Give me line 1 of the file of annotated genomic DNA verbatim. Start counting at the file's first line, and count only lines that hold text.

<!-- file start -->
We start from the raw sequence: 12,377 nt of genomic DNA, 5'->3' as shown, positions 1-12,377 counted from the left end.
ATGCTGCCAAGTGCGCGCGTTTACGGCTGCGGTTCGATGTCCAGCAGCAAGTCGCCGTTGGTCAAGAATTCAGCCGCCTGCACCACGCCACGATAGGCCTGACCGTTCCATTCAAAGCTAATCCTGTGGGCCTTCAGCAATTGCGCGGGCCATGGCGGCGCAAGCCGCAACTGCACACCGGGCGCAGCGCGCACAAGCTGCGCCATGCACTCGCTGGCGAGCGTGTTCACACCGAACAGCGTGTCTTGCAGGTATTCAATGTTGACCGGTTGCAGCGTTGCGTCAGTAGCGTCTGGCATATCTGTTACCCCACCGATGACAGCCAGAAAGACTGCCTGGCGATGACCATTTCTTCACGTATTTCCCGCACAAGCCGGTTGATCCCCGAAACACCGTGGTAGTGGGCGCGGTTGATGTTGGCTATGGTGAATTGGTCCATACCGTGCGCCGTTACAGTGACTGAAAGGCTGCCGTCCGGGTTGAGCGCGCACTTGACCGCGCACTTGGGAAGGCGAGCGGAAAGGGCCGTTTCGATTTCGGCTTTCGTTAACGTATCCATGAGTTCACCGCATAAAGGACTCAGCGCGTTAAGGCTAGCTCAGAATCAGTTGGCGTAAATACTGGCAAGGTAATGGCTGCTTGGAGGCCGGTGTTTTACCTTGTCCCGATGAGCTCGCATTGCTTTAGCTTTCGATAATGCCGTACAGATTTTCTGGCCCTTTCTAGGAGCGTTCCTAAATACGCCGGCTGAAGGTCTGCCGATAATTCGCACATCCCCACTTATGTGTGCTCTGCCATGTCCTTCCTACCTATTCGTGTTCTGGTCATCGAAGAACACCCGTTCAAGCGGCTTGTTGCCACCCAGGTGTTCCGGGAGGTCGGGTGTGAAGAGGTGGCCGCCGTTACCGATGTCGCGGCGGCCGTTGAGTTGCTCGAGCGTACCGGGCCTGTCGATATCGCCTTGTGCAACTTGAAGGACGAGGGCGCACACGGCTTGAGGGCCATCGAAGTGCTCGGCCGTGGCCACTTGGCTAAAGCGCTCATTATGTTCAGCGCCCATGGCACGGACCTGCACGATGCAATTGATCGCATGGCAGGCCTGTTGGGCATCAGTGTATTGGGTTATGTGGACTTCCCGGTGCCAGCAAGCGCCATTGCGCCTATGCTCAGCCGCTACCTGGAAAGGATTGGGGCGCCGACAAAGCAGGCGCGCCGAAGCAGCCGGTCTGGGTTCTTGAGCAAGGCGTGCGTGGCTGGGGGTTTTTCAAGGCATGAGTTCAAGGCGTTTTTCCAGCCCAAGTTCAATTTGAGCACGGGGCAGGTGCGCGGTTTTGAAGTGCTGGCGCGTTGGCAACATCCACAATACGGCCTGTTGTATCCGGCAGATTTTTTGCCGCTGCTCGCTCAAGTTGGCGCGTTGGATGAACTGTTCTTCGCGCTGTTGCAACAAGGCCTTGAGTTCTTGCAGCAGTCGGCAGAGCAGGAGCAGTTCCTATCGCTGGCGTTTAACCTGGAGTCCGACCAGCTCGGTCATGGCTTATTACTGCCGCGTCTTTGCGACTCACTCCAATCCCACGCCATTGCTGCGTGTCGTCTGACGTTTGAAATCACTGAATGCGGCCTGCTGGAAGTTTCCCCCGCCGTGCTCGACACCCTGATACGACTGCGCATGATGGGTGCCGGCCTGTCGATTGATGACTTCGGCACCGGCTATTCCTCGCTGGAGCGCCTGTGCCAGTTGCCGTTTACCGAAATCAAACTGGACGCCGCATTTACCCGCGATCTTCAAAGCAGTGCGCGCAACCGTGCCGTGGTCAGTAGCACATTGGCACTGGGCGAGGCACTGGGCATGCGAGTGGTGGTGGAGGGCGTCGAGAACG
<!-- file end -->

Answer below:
We start from the raw sequence: 12,377 nt of genomic DNA, 5'->3' as shown, positions 1-12,377 counted from the left end.